As business trust conversions become increasingly common, income-hungry investors have to be wondering which trusts are happy to carry on just the way they are.
Units in several trusts, including BFI Canada Income Fund, have tumbled on news that the companies are shifting to a common share structure, and cutting back on the all-important cash they hand out to owners. Trusts are taking this step as they prepare for life under a more onerous tax regime in 2011.
There have been 14 trust transformations proposed since the federal government pulled the carpet from under the sector in 2006, according to Scotia Capital analysts Navdeep Malik and Turan Quetawala. In all but three cases, the metamorphosis came with a cut to the trust's cash distributions.
The two Scotia Capital analysts also noted in a report published Thursday that the price of units promptly dropped on news of all but two of these 14 conversions.
Investors who want to see the cash continue to flow from their trusts, and the unit price continue to bob along, need to understand what will motivate companies to maintain a trust structure through 2011. The Scotia Capital analysts are glad to explain the dynamics of the sector, and make a fearless prediction on which business trust makes the most likely conversion candidate.
"Business trusts with significant potential capital requirements (i.e., acquisition opportunities or growth capex) remain prime contenders for early conversions," wrote the analysts. They see trucking play Mullen Group as among the leading candidates to make the move. Rival TransForce has already switched gears, converting to a common share strcuture this spring.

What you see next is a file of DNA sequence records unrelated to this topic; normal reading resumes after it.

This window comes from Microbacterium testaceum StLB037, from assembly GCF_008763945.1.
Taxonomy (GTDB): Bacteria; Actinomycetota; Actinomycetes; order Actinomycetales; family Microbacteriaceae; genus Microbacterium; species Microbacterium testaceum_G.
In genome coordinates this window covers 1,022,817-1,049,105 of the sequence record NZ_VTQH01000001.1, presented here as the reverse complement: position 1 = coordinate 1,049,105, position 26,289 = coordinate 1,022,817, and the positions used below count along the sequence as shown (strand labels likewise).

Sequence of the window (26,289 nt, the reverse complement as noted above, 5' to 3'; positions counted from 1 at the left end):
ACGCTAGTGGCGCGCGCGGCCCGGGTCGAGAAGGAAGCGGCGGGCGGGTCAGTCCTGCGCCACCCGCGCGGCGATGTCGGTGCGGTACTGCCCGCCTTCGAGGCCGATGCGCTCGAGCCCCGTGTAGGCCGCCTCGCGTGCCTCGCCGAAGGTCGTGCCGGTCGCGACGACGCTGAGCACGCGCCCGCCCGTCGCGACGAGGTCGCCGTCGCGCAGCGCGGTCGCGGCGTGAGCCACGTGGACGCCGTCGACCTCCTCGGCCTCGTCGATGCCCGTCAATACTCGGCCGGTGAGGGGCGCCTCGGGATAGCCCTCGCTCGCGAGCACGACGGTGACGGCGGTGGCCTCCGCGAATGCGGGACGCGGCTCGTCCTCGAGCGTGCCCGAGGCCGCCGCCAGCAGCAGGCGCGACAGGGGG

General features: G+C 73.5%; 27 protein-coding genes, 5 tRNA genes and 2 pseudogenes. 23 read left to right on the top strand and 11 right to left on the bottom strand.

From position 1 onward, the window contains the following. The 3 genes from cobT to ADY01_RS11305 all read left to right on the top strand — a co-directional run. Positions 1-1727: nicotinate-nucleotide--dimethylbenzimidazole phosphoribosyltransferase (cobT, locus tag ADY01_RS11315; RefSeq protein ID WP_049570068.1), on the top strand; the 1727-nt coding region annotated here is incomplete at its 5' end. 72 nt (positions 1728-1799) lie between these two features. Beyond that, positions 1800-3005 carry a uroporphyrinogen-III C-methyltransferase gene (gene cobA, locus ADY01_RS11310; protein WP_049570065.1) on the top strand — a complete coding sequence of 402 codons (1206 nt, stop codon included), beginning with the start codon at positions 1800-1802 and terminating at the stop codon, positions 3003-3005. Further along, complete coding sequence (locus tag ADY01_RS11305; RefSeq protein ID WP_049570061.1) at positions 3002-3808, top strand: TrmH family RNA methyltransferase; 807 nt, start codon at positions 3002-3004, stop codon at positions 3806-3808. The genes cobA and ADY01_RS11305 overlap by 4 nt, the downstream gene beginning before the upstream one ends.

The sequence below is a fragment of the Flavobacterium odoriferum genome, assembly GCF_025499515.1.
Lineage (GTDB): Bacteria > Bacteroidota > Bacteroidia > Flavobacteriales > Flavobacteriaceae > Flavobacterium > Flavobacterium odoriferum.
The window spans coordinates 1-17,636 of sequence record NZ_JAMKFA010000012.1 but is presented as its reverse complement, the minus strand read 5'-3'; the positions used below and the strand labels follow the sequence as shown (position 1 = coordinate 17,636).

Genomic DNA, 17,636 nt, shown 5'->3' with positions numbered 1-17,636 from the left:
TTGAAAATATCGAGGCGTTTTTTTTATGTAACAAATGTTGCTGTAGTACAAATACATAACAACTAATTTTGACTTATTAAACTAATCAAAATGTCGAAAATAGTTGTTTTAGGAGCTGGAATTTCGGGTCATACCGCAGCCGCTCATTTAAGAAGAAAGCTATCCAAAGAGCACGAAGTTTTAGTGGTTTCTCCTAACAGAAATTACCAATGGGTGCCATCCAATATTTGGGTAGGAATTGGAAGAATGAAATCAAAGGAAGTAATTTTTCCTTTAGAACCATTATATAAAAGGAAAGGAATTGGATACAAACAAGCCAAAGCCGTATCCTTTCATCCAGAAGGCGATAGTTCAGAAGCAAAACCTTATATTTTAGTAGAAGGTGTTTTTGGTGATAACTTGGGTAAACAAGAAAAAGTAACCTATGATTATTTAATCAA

"On the other hand, business trusts that are relatively less capital intensive are less likely to convert early as they would rather benefit from the full tax holiday," said Mr. Malik and Mr. Quettawala.
The two rhymed off Livingston International Income Fund, Davis + Henderson Income Fund, Vicwest Income Fund, Home Equity Income Trust, AutoCanada Income Fund, Cineplex Galaxy Income Fund, Rogers Sugar Income Fund, and the restaurant royalty trusts as companies that are likely to maintain the status quo.
This group of trusts "have low capital requirements and are, therefore, well suited to a high payout structure. Therefore, we expect them to maintain a high payout ratio even after they convert to a corporate structure around 2011."